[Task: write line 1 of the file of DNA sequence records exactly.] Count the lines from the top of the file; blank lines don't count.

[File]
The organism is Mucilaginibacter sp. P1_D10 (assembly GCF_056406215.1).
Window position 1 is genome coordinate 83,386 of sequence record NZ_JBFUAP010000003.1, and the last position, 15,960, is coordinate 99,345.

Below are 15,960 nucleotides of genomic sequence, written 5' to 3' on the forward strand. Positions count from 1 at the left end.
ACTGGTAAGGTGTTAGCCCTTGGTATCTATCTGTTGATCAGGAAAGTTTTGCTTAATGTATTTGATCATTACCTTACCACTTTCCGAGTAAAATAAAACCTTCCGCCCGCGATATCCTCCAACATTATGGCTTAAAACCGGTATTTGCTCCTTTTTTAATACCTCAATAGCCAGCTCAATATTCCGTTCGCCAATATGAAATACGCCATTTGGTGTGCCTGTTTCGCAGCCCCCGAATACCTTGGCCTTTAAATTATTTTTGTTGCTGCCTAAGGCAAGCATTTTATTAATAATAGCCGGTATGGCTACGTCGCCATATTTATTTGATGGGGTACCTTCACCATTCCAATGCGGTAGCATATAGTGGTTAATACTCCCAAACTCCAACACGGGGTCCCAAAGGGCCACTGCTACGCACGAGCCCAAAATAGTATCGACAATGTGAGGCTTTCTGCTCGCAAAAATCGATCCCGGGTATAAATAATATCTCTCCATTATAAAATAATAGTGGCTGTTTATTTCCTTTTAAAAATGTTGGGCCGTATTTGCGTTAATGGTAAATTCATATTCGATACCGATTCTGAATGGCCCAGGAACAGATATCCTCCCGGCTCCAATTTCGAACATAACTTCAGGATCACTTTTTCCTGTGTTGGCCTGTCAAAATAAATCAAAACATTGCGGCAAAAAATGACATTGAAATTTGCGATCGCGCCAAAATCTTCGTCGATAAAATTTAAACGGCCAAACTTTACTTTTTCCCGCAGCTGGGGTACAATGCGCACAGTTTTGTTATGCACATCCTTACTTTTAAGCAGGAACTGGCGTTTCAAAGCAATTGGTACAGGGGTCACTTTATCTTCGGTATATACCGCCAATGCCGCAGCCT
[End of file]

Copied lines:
The organism is Mucilaginibacter sp. P1_D10 (assembly GCF_056406215.1).